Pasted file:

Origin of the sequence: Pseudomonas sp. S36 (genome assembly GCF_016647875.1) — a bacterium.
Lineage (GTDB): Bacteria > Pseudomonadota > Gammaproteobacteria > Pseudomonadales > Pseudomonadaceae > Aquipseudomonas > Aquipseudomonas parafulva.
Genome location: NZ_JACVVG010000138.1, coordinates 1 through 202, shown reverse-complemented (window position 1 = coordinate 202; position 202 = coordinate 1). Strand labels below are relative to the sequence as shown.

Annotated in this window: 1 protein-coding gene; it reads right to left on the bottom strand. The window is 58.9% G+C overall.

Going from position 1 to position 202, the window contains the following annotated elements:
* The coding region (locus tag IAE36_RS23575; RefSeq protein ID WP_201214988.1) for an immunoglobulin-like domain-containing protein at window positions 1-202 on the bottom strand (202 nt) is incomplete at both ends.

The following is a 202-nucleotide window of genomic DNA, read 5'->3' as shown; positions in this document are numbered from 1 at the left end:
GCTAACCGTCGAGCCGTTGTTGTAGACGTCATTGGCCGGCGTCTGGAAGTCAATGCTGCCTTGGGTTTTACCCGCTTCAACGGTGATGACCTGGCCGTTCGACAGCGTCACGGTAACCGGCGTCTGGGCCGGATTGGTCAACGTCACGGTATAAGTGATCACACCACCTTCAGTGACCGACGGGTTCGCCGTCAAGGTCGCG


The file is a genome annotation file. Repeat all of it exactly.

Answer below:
Origin of the sequence: Pseudomonas sp. S36 (genome assembly GCF_016647875.1) — a bacterium.
Lineage (GTDB): Bacteria > Pseudomonadota > Gammaproteobacteria > Pseudomonadales > Pseudomonadaceae > Aquipseudomonas > Aquipseudomonas parafulva.
Genome location: NZ_JACVVG010000138.1, coordinates 1 through 202, shown reverse-complemented (window position 1 = coordinate 202; position 202 = coordinate 1). Strand labels below are relative to the sequence as shown.

Annotated in this window: 1 protein-coding gene; it reads right to left on the bottom strand. The window is 58.9% G+C overall.

Going from position 1 to position 202, the window contains the following annotated elements:
* The coding region (locus tag IAE36_RS23575; RefSeq protein ID WP_201214988.1) for an immunoglobulin-like domain-containing protein at window positions 1-202 on the bottom strand (202 nt) is incomplete at both ends.

The following is a 202-nucleotide window of genomic DNA, read 5'->3' as shown; positions in this document are numbered from 1 at the left end:
GCTAACCGTCGAGCCGTTGTTGTAGACGTCATTGGCCGGCGTCTGGAAGTCAATGCTGCCTTGGGTTTTACCCGCTTCAACGGTGATGACCTGGCCGTTCGACAGCGTCACGGTAACCGGCGTCTGGGCCGGATTGGTCAACGTCACGGTATAAGTGATCACACCACCTTCAGTGACCGACGGGTTCGCCGTCAAGGTCGCG